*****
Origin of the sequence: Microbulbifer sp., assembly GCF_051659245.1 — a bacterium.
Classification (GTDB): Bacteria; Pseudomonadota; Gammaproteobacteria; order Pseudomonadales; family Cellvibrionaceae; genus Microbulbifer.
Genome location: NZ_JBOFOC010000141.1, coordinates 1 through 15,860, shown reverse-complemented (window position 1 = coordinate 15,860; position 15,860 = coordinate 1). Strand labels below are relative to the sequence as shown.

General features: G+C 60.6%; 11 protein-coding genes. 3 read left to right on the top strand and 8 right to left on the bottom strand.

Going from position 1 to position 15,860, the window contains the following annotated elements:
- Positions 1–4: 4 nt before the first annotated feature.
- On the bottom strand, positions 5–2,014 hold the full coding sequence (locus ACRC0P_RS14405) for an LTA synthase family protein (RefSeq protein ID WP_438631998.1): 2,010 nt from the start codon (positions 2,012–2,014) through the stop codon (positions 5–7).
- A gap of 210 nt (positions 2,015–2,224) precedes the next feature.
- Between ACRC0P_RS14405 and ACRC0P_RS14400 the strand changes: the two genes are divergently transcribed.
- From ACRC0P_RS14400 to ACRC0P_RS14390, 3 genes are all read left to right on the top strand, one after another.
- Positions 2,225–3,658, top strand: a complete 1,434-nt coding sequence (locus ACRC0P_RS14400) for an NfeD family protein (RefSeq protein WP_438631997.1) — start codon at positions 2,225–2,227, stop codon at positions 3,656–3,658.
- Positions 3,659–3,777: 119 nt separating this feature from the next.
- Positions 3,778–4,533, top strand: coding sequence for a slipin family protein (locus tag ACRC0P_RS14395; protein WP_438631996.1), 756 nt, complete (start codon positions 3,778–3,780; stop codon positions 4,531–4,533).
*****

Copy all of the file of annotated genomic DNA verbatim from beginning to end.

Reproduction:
Origin of the sequence: Microbulbifer sp., assembly GCF_051659245.1 — a bacterium.
Classification (GTDB): Bacteria; Pseudomonadota; Gammaproteobacteria; order Pseudomonadales; family Cellvibrionaceae; genus Microbulbifer.
Genome location: NZ_JBOFOC010000141.1, coordinates 1 through 15,860, shown reverse-complemented (window position 1 = coordinate 15,860; position 15,860 = coordinate 1). Strand labels below are relative to the sequence as shown.

General features: G+C 60.6%; 11 protein-coding genes. 3 read left to right on the top strand and 8 right to left on the bottom strand.

Going from position 1 to position 15,860, the window contains the following annotated elements:
- Positions 1–4: 4 nt before the first annotated feature.
- On the bottom strand, positions 5–2,014 hold the full coding sequence (locus ACRC0P_RS14405) for an LTA synthase family protein (RefSeq protein ID WP_438631998.1): 2,010 nt from the start codon (positions 2,012–2,014) through the stop codon (positions 5–7).
- A gap of 210 nt (positions 2,015–2,224) precedes the next feature.
- Between ACRC0P_RS14405 and ACRC0P_RS14400 the strand changes: the two genes are divergently transcribed.
- From ACRC0P_RS14400 to ACRC0P_RS14390, 3 genes are all read left to right on the top strand, one after another.
- Positions 2,225–3,658, top strand: a complete 1,434-nt coding sequence (locus ACRC0P_RS14400) for an NfeD family protein (RefSeq protein WP_438631997.1) — start codon at positions 2,225–2,227, stop codon at positions 3,656–3,658.
- Positions 3,659–3,777: 119 nt separating this feature from the next.
- Positions 3,778–4,533, top strand: coding sequence for a slipin family protein (locus tag ACRC0P_RS14395; protein WP_438631996.1), 756 nt, complete (start codon positions 3,778–3,780; stop codon positions 4,531–4,533).